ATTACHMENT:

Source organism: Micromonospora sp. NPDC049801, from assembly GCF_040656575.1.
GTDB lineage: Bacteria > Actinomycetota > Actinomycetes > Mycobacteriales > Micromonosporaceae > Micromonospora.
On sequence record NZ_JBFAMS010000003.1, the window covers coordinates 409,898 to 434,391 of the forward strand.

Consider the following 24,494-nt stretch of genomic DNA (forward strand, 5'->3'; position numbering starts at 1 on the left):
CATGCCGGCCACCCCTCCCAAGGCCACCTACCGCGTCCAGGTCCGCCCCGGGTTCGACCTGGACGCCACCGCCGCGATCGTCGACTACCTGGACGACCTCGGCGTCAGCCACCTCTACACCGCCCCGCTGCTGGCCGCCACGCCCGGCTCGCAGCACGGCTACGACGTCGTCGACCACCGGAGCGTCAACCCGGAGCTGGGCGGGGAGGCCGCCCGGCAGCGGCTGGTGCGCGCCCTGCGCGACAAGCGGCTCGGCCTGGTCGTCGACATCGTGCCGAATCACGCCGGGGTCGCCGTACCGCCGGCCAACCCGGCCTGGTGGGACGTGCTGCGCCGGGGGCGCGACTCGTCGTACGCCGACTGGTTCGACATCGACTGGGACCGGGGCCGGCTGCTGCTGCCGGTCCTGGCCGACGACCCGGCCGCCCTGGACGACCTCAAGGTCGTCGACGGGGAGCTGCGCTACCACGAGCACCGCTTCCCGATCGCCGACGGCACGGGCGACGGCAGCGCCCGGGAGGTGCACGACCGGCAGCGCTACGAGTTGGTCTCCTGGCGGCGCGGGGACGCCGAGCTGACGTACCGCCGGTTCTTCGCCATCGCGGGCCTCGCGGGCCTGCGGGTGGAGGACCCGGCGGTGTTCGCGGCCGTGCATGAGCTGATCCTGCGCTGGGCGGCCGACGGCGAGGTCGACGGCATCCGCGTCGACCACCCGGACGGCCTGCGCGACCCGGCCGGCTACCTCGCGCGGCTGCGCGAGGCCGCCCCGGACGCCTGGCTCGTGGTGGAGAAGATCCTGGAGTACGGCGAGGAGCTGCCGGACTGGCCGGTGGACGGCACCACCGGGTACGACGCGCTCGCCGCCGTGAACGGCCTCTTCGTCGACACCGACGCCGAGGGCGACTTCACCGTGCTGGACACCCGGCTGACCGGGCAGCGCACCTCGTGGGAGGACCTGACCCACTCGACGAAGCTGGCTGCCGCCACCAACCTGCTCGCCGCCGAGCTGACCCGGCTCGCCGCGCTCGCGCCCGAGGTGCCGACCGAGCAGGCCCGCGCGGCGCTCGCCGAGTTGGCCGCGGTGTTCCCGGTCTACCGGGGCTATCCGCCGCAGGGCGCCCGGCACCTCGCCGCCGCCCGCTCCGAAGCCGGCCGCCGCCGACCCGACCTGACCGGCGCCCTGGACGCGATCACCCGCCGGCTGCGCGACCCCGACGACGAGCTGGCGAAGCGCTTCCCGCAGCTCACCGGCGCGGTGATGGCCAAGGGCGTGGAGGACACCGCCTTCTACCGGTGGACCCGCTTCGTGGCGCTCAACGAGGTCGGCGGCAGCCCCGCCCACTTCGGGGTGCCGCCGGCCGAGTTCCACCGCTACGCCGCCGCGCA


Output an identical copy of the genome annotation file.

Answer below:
Source organism: Micromonospora sp. NPDC049801, from assembly GCF_040656575.1.
GTDB lineage: Bacteria > Actinomycetota > Actinomycetes > Mycobacteriales > Micromonosporaceae > Micromonospora.
On sequence record NZ_JBFAMS010000003.1, the window covers coordinates 409,898 to 434,391 of the forward strand.

Consider the following 24,494-nt stretch of genomic DNA (forward strand, 5'->3'; position numbering starts at 1 on the left):
CATGCCGGCCACCCCTCCCAAGGCCACCTACCGCGTCCAGGTCCGCCCCGGGTTCGACCTGGACGCCACCGCCGCGATCGTCGACTACCTGGACGACCTCGGCGTCAGCCACCTCTACACCGCCCCGCTGCTGGCCGCCACGCCCGGCTCGCAGCACGGCTACGACGTCGTCGACCACCGGAGCGTCAACCCGGAGCTGGGCGGGGAGGCCGCCCGGCAGCGGCTGGTGCGCGCCCTGCGCGACAAGCGGCTCGGCCTGGTCGTCGACATCGTGCCGAATCACGCCGGGGTCGCCGTACCGCCGGCCAACCCGGCCTGGTGGGACGTGCTGCGCCGGGGGCGCGACTCGTCGTACGCCGACTGGTTCGACATCGACTGGGACCGGGGCCGGCTGCTGCTGCCGGTCCTGGCCGACGACCCGGCCGCCCTGGACGACCTCAAGGTCGTCGACGGGGAGCTGCGCTACCACGAGCACCGCTTCCCGATCGCCGACGGCACGGGCGACGGCAGCGCCCGGGAGGTGCACGACCGGCAGCGCTACGAGTTGGTCTCCTGGCGGCGCGGGGACGCCGAGCTGACGTACCGCCGGTTCTTCGCCATCGCGGGCCTCGCGGGCCTGCGGGTGGAGGACCCGGCGGTGTTCGCGGCCGTGCATGAGCTGATCCTGCGCTGGGCGGCCGACGGCGAGGTCGACGGCATCCGCGTCGACCACCCGGACGGCCTGCGCGACCCGGCCGGCTACCTCGCGCGGCTGCGCGAGGCCGCCCCGGACGCCTGGCTCGTGGTGGAGAAGATCCTGGAGTACGGCGAGGAGCTGCCGGACTGGCCGGTGGACGGCACCACCGGGTACGACGCGCTCGCCGCCGTGAACGGCCTCTTCGTCGACACCGACGCCGAGGGCGACTTCACCGTGCTGGACACCCGGCTGACCGGGCAGCGCACCTCGTGGGAGGACCTGACCCACTCGACGAAGCTGGCTGCCGCCACCAACCTGCTCGCCGCCGAGCTGACCCGGCTCGCCGCGCTCGCGCCCGAGGTGCCGACCGAGCAGGCCCGCGCGGCGCTCGCCGAGTTGGCCGCGGTGTTCCCGGTCTACCGGGGCTATCCGCCGCAGGGCGCCCGGCACCTCGCCGCCGCCCGCTCCGAAGCCGGCCGCCGCCGACCCGACCTGACCGGCGCCCTGGACGCGATCACCCGCCGGCTGCGCGACCCCGACGACGAGCTGGCGAAGCGCTTCCCGCAGCTCACCGGCGCGGTGATGGCCAAGGGCGTGGAGGACACCGCCTTCTACCGGTGGACCCGCTTCGTGGCGCTCAACGAGGTCGGCGGCAGCCCCGCCCACTTCGGGGTGCCGCCGGCCGAGTTCCACCGCTACGCCGCCGCGCA